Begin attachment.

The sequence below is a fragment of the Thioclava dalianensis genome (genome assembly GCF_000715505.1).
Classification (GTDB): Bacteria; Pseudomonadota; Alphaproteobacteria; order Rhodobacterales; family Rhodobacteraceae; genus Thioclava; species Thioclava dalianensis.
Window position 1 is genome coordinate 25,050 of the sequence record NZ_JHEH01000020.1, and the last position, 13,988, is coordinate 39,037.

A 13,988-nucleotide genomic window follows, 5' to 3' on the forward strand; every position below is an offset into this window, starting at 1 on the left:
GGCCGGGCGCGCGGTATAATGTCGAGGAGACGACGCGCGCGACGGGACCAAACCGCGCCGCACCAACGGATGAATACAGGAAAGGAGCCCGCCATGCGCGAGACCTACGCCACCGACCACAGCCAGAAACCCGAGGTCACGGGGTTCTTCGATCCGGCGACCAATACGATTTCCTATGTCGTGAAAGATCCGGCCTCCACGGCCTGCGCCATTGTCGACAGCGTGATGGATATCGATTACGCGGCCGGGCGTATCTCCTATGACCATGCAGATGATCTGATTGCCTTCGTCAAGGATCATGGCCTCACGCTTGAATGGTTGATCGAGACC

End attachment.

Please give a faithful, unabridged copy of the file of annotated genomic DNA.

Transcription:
The sequence below is a fragment of the Thioclava dalianensis genome (genome assembly GCF_000715505.1).
Classification (GTDB): Bacteria; Pseudomonadota; Alphaproteobacteria; order Rhodobacterales; family Rhodobacteraceae; genus Thioclava; species Thioclava dalianensis.
Window position 1 is genome coordinate 25,050 of the sequence record NZ_JHEH01000020.1, and the last position, 13,988, is coordinate 39,037.

A 13,988-nucleotide genomic window follows, 5' to 3' on the forward strand; every position below is an offset into this window, starting at 1 on the left:
GGCCGGGCGCGCGGTATAATGTCGAGGAGACGACGCGCGCGACGGGACCAAACCGCGCCGCACCAACGGATGAATACAGGAAAGGAGCCCGCCATGCGCGAGACCTACGCCACCGACCACAGCCAGAAACCCGAGGTCACGGGGTTCTTCGATCCGGCGACCAATACGATTTCCTATGTCGTGAAAGATCCGGCCTCCACGGCCTGCGCCATTGTCGACAGCGTGATGGATATCGATTACGCGGCCGGGCGTATCTCCTATGACCATGCAGATGATCTGATTGCCTTCGTCAAGGATCATGGCCTCACGCTTGAATGGTTGATCGAGACC